At almost every turn, athletes such as Burke and Wheldon were asked about the inherent dangers of their respective sport. Perhaps in a statement to either their success, blissful ignorance, or some combination of both, those concerns were routinely dismissed with a statement resembling a laugh and a shrug.

"We know how to crash," Burke told ABC's Sam Champion on "Good Morning America" in 2010 when he had inquired about the sport's safety in the wake of snowboarder Kevin Pearce's near-fatal injury just weeks earlier. Pearce hit his head on the half pipe while completing a stunt and remained in a coma for several weeks. It was only weeks ago that he returned to the slopes, but only as a casual participant; his competition days are over.

Kevin Pearce was injured on the exact same Park City half pipe on which Burke suffered her fatal injuries.

On the day of the opening ceremonies of the Vancouver Winter Olympics in 2010, Georgian luger Nodar Kumaritashvili was killed during a practice run down the Whistling Sliding Centre. His accident was just 43 days after Pearce's, and happened less than 40 miles from Burke's home.

Wheldon, like Burke, knew the risks of his sport. The week leading up to the Oct. 16 final race of the season at Las Vegas Motor Speedway there were concerns over the safety of the track. However, under the guise of it being one of the fastest, most exciting tracks Indy cars could drive on, nothing was actually done about those concerns.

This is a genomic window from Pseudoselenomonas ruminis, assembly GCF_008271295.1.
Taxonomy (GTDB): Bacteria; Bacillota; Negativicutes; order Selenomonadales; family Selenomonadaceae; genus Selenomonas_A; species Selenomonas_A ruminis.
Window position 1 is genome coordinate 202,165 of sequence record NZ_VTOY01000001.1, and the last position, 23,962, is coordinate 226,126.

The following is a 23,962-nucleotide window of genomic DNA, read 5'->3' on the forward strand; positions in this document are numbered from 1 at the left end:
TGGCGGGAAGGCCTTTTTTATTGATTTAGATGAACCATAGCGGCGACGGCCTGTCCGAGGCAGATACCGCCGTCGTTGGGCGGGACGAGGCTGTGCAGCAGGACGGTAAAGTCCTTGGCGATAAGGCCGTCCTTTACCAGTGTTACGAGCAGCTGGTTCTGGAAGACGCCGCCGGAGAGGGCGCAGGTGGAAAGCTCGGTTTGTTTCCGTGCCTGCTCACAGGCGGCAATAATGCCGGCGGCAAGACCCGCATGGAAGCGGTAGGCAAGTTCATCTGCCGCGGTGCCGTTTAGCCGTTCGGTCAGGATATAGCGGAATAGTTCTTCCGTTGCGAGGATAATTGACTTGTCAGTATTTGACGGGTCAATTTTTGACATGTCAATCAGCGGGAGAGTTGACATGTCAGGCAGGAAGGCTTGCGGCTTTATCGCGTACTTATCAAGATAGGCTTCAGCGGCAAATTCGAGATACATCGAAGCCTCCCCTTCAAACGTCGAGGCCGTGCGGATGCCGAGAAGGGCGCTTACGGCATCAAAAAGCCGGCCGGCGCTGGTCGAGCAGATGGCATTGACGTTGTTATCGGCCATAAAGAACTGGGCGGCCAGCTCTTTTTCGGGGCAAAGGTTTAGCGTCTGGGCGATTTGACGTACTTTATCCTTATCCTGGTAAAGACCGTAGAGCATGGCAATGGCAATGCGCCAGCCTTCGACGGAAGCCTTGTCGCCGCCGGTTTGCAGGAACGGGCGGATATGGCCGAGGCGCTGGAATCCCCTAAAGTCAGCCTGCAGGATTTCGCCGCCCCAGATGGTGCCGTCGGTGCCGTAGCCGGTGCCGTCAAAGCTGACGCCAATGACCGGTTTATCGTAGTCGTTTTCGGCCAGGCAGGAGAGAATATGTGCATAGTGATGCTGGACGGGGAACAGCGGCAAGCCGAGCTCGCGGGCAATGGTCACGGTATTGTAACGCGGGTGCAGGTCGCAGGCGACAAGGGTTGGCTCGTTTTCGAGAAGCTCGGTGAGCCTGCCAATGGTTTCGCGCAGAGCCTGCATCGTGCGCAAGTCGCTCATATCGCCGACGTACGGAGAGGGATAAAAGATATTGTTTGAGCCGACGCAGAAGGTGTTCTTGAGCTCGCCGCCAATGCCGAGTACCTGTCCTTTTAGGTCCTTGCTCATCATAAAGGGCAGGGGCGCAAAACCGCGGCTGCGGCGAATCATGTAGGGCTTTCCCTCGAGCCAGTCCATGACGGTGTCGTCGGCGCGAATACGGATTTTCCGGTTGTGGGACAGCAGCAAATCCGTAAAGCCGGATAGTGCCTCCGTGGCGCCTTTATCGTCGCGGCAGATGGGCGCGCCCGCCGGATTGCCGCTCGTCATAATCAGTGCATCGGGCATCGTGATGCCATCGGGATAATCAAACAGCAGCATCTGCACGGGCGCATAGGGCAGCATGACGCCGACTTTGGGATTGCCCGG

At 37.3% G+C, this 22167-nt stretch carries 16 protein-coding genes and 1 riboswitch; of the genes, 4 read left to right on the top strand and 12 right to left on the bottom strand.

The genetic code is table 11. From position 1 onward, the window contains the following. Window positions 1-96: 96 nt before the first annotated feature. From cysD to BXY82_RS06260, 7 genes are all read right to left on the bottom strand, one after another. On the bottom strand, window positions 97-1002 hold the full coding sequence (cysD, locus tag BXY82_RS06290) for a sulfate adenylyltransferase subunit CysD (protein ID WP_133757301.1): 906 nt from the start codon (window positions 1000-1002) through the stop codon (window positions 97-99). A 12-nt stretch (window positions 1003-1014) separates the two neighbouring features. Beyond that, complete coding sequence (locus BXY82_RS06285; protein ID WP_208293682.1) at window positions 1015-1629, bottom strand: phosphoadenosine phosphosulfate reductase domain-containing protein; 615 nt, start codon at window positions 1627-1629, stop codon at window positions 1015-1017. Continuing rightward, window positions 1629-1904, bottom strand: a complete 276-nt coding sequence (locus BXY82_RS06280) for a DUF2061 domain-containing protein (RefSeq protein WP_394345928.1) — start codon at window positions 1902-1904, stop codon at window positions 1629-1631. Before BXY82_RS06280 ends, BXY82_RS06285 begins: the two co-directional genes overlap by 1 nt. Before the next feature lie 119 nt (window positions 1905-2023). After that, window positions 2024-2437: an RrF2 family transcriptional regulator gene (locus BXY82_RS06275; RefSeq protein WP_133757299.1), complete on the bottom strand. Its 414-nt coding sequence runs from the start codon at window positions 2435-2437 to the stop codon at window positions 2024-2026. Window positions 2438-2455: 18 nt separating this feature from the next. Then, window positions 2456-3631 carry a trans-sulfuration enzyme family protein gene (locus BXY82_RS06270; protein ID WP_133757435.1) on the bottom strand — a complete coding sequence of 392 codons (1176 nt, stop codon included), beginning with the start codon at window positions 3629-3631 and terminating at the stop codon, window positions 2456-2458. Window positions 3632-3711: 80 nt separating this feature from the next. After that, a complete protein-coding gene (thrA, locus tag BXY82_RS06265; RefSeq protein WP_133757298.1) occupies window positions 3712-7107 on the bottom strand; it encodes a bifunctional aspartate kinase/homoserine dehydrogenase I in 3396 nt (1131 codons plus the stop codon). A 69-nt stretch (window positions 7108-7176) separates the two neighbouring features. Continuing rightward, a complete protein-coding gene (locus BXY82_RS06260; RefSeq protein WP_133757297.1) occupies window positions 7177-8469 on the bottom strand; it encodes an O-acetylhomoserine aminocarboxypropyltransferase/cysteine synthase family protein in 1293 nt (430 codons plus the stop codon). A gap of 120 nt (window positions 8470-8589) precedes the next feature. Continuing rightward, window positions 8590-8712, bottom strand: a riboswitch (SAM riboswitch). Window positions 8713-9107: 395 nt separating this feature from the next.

In his regular blog that he contributed to USA Today, Wheldon wrote "This is going to be an amazing show. The two championship contenders, Dario Franchitti and Will Power, are starting right next to each other in the middle of the grid. Honestly, if I can be fast enough early in the race to be able to get up there and latch onto those two, it will be pure entertainment. It's going to be a pack race, and you never know how that's going to turn out."

Wheldon's words were eerie in their premonition.

After the disaster, fellow driver Oriol Servia said while he grieved, he wasn't shocked there was a catastrophe: "We all had a bad feeling about this place in particular just because of the high banking and how easy it was to go flat," he said. "We knew it could happen, but it's just really sad."

Like skiing, auto racing has had its share of fatalities as well. The most famous of which was Dale Earnhardt, killed during the final lap of the 2001 Daytona 500, but in fact there have been more than 400 other documented deaths on auto racetracks.

What is it that pulls athletes toward potentially fatal sports?

Perhaps it is the adrenaline rush that they get from knowing that they are defying death literally with every turn. Perhaps it the satisfaction of the ability to perform a stunt that mere mortals can only dream of.

It is one thing to have skydiving on your bucket list. For the vast majority of us, that is a once (or in my case, twice) in a lifetime thrill. The adrenaline rush that one gets from staring down your own mortality and emerging without a scratch apparently is addicting as the most powerful drug.